Fatema Rahimi, a member of the Ghazni Provincial Council, also told 8 Subh that the reopening of schools is a new controversy in the country. The member of Ghazni Provincial Council added that Ghazni city and districts of the province are currently facing serious security challenges. According to Ms. Rahimi, 16 districts in Ghazni are now under Taliban control, and in some districts, there are clashes between security forces and the Taliban. Fatema Rahimi said that schools in war zones have not been reopened yet, while other schools have reopened in some areas, and students go to school in fear and apprehension. She cited the example of Malistan district in the province and said that not a single school has been opened in this district so far. Also, many schools have not been activated in Nahur district and there are security threats in the border areas of Jaghori district. However, the Ghazni Department of Education says there is no problem in the districts, but that some schools will not be reopened in parts of the city center only due to fighting between the Taliban and security forces. The Ghazni provincial council member stressed that it would be impossible to restart schools until security was restored.
Zabihullah Mujahid, the Taliban spokesperson, said that schools would be reopened in areas under the group’s control and that education would continue normally.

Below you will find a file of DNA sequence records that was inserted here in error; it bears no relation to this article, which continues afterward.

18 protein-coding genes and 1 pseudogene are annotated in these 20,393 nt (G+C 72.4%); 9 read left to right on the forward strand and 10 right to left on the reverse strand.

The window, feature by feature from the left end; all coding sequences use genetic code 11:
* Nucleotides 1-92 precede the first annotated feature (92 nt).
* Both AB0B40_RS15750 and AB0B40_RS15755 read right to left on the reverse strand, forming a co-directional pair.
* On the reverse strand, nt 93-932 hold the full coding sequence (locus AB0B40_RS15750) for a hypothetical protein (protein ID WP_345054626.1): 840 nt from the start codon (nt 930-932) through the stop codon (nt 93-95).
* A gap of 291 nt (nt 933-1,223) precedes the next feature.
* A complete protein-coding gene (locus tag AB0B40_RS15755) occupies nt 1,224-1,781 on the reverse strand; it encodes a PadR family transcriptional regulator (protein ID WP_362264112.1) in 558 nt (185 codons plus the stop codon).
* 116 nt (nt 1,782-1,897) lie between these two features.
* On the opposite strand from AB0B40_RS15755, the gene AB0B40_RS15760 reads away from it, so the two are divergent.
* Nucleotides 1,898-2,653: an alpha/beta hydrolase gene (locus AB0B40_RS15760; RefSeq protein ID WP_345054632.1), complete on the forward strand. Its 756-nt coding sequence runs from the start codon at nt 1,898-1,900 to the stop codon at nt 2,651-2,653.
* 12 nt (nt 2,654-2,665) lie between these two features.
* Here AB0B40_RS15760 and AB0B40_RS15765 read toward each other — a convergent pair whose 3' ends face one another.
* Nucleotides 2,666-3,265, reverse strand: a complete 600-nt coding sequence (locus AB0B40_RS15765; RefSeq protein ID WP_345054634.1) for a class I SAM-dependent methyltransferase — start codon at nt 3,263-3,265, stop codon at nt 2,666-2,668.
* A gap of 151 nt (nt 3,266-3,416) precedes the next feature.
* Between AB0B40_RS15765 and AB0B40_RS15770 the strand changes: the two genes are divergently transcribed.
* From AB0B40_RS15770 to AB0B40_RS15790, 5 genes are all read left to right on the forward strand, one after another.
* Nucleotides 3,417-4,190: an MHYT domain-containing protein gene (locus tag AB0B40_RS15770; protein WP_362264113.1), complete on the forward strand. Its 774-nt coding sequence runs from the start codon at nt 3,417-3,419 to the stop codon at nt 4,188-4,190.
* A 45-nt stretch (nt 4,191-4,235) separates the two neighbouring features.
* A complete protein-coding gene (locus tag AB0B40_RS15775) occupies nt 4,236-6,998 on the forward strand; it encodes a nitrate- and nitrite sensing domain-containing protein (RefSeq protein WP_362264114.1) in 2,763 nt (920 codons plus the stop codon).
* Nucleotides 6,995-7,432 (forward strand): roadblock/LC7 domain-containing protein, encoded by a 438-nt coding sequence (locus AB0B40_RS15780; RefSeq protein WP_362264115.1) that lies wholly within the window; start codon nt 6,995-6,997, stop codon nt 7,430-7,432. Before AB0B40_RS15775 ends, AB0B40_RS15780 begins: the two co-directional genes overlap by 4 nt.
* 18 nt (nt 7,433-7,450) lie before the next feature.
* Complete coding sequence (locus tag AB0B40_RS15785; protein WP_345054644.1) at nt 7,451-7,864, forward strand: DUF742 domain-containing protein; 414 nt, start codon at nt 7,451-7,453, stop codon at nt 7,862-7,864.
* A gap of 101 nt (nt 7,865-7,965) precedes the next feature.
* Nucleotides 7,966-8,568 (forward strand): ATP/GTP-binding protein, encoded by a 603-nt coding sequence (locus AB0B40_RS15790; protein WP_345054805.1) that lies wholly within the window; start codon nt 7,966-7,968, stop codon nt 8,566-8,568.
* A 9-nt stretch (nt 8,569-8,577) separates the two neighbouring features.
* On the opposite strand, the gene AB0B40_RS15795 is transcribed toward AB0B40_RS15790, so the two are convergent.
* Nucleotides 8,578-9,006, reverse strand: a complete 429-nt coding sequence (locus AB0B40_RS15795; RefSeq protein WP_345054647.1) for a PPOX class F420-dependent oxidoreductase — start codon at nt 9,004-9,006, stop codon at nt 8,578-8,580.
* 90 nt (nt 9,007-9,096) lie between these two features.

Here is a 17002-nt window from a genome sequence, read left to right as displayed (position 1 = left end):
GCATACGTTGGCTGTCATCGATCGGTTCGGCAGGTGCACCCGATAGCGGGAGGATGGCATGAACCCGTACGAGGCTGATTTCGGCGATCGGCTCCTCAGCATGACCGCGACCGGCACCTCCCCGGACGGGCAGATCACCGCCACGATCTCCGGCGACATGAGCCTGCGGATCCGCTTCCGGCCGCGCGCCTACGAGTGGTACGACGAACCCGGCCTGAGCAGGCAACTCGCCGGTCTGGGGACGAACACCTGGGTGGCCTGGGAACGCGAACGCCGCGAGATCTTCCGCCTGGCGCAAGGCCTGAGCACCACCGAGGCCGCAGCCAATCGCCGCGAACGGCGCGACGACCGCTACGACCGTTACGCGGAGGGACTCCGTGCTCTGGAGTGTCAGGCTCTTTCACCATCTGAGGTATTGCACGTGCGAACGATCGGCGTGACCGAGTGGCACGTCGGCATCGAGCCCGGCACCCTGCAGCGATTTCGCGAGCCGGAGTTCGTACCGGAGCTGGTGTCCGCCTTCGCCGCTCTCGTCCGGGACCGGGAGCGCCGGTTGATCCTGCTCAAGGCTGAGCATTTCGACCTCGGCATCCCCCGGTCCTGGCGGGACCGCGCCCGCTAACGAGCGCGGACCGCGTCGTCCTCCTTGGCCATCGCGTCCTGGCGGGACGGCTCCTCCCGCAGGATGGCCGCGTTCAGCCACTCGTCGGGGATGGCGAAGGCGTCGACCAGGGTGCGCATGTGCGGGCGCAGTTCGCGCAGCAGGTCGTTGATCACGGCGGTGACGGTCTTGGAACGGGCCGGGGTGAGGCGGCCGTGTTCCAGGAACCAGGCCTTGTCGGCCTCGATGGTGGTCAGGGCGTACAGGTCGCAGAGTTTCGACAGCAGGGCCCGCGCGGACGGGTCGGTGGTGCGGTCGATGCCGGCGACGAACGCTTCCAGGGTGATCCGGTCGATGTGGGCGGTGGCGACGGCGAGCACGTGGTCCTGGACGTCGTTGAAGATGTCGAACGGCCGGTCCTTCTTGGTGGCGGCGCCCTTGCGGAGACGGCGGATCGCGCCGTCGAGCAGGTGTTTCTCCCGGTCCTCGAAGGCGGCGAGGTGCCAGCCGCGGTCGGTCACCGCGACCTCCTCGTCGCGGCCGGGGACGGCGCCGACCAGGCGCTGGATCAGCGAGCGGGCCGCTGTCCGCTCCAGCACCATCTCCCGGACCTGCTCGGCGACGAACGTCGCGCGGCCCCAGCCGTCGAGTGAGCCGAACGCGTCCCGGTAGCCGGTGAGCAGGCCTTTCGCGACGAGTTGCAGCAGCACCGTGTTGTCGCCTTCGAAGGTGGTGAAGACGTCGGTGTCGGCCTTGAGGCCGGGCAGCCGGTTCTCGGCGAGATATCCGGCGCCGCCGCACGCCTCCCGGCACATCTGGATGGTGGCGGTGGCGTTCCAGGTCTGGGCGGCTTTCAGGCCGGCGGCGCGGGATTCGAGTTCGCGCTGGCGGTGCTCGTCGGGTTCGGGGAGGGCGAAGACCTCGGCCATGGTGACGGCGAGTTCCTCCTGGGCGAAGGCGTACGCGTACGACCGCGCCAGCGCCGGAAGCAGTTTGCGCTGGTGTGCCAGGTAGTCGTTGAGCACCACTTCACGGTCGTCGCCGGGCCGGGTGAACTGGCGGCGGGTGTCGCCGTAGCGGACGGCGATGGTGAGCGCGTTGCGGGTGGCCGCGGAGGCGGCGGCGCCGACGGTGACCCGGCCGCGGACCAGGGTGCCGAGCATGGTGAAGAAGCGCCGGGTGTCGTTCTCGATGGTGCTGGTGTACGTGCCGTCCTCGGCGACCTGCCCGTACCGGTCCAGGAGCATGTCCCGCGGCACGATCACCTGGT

Shafiqullah Qarizada, director of publications at the Ghazni Department of Education, told 8 Subh that the Taliban were currently on the outskirts of Ghazni. According to Mr. Qarizada, many students have left the city center following the recent fighting in Ghazni. According to him, the matter has been discussed with the Ministry of Education and they have yet to receive written guidance from the capital. He added that efforts are underway to address this issue. Qarizada says there is no problem in starting schools in the districts but the girls’ and boys’ schools in Hyderabad and Sanai High School in central Ghazni are located on the front lines of the war. The Ghazni Department of Education cites quarantine and insecurity as two problems that have disrupted the province’s education system. To find a solution to these problems, the Ghazni Department of Education has shared its plans with the Ministry of Education. According to the Office of Publications, one of the plans is to hold the mid-year exam in schools in conflict zones, and later take the final exam.